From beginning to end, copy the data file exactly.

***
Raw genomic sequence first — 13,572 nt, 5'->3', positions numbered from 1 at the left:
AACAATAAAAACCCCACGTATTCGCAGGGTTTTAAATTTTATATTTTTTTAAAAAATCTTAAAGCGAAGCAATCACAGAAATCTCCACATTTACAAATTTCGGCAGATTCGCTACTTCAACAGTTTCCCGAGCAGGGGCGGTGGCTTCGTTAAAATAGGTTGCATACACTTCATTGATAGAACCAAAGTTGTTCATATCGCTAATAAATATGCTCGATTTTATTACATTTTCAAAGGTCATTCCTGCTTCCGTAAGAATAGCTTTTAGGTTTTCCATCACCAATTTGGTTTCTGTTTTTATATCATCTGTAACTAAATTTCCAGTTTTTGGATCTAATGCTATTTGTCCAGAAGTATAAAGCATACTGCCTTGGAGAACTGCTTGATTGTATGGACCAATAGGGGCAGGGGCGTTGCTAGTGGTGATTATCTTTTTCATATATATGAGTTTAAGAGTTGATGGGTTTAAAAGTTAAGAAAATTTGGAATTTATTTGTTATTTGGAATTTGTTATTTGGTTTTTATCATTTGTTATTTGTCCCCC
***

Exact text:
Raw genomic sequence first — 13,572 nt, 5'->3', positions numbered from 1 at the left:
AACAATAAAAACCCCACGTATTCGCAGGGTTTTAAATTTTATATTTTTTTAAAAAATCTTAAAGCGAAGCAATCACAGAAATCTCCACATTTACAAATTTCGGCAGATTCGCTACTTCAACAGTTTCCCGAGCAGGGGCGGTGGCTTCGTTAAAATAGGTTGCATACACTTCATTGATAGAACCAAAGTTGTTCATATCGCTAATAAATATGCTCGATTTTATTACATTTTCAAAGGTCATTCCTGCTTCCGTAAGAATAGCTTTTAGGTTTTCCATCACCAATTTGGTTTCTGTTTTTATATCATCTGTAACTAAATTTCCAGTTTTTGGATCTAATGCTATTTGTCCAGAAGTATAAAGCATACTGCCTTGGAGAACTGCTTGATTGTATGGACCAATAGGGGCAGGGGCGTTGCTAGTGGTGATTATCTTTTTCATATATATGAGTTTAAGAGTTGATGGGTTTAAAAGTTAAGAAAATTTGGAATTTATTTGTTATTTGGAATTTGTTATTTGGTTTTTATCATTTGTTATTTGTCCCCC